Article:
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Digging Deeper Into Dissipation Factor

Dissipation factor, also known as loss tangent, is a printed-circuit-board (PCB) material parameter probably often overlooked when engineers size up their possible choices for PCB materials. But it is a parameter that can tell a great deal about how a material will perform in different applications and environments. And it is a PCB parameter that is certainly worth spending a little time to get to know better.
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PCB Formulated For Reliability

Achieving high reliability for a high-frequency circuit or system starts with the printed circuit board (PCB). The PCB material must deliver consistent performance over time and changing conditions, such as temperature. As explained in the previous Blog (part one of this two-part series), it is possible to spot PCB materials that are “built to last” by assessing a number of their key performance parameters, such as coefficient of thermal expansion (CTE). In fact, PCB materials such as Rogers RO4835™ laminates can be engineered for high reliability through a careful combination of material components resulting in specific performance characteristics.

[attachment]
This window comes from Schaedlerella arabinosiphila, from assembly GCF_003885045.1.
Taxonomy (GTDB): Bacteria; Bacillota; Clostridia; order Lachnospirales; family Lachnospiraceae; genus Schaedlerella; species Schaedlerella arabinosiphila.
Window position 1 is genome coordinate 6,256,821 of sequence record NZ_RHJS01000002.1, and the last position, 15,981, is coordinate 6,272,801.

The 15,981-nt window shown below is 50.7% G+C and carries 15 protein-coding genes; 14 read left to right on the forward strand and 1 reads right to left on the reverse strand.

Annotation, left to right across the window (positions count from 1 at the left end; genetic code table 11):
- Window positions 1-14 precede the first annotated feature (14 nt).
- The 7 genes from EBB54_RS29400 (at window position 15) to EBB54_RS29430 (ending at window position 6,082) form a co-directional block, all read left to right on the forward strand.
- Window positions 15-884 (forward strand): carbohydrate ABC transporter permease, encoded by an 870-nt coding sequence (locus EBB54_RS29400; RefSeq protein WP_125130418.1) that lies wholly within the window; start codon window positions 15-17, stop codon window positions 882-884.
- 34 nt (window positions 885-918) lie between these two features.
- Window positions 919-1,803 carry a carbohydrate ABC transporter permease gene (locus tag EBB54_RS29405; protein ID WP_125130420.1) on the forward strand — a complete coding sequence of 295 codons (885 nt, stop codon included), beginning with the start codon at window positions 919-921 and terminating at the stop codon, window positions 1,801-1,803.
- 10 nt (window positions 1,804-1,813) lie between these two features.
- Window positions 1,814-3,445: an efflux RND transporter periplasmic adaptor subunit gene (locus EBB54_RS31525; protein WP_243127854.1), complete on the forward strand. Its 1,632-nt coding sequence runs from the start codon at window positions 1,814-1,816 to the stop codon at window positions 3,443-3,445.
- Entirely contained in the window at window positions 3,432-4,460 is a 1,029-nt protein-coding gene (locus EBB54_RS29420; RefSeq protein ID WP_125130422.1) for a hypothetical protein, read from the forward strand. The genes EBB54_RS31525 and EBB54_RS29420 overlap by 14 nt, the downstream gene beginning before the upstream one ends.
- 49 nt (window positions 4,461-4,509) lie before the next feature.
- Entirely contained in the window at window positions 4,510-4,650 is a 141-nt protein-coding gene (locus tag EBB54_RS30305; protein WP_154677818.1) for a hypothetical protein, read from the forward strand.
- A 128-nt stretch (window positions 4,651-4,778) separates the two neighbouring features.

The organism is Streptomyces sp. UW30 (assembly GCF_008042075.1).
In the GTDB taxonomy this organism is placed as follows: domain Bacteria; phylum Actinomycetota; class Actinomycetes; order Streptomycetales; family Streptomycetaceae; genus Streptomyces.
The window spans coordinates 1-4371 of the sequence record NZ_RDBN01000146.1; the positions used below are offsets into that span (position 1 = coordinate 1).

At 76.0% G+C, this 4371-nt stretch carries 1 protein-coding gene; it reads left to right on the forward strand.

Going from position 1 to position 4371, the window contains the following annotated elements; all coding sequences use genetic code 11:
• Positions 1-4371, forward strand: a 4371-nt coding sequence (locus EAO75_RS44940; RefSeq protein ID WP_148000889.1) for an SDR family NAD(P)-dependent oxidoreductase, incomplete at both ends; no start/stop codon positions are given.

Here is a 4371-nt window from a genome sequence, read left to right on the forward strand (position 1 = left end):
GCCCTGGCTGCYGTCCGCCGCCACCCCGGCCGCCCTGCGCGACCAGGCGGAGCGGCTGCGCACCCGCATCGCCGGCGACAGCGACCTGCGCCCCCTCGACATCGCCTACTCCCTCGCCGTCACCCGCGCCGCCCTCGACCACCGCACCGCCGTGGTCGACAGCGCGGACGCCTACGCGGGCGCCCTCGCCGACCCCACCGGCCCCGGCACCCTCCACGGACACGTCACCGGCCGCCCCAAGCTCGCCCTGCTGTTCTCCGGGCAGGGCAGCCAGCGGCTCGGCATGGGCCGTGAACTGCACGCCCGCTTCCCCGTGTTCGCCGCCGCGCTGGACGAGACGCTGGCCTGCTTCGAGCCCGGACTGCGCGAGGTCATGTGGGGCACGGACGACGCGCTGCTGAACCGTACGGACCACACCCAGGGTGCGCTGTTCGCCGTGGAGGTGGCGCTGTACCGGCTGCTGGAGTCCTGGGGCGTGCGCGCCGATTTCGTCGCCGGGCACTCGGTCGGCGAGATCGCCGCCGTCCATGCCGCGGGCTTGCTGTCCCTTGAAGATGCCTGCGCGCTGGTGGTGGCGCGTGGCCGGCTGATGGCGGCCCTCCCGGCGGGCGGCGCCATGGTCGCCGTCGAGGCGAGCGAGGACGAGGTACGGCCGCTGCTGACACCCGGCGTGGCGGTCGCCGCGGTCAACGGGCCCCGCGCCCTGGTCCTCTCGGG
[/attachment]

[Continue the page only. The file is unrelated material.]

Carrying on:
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Picking A PCB For High Reliability

High reliability is a goal and desire for all designers and end-users of high-frequency printed-circuit boards (PCBs). Since all of the components mounted on the PCB depend on it, it is expected to deliver dependable and consistent performance over time. But depending on the operating conditions, it can sometimes be difficult to achieve. In an attempt to help, the next two Blogs will explore PCB material reliability: this blog, Part 1, will review some of the general obstacles for a PCB material to achieve good long-term reliability while the next blog, Part 2, will take a close look at how the characteristics of one particular PCB material add up to good long-term reliability.
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Looking Back Over Using PCB Materials

50th ROG blog posting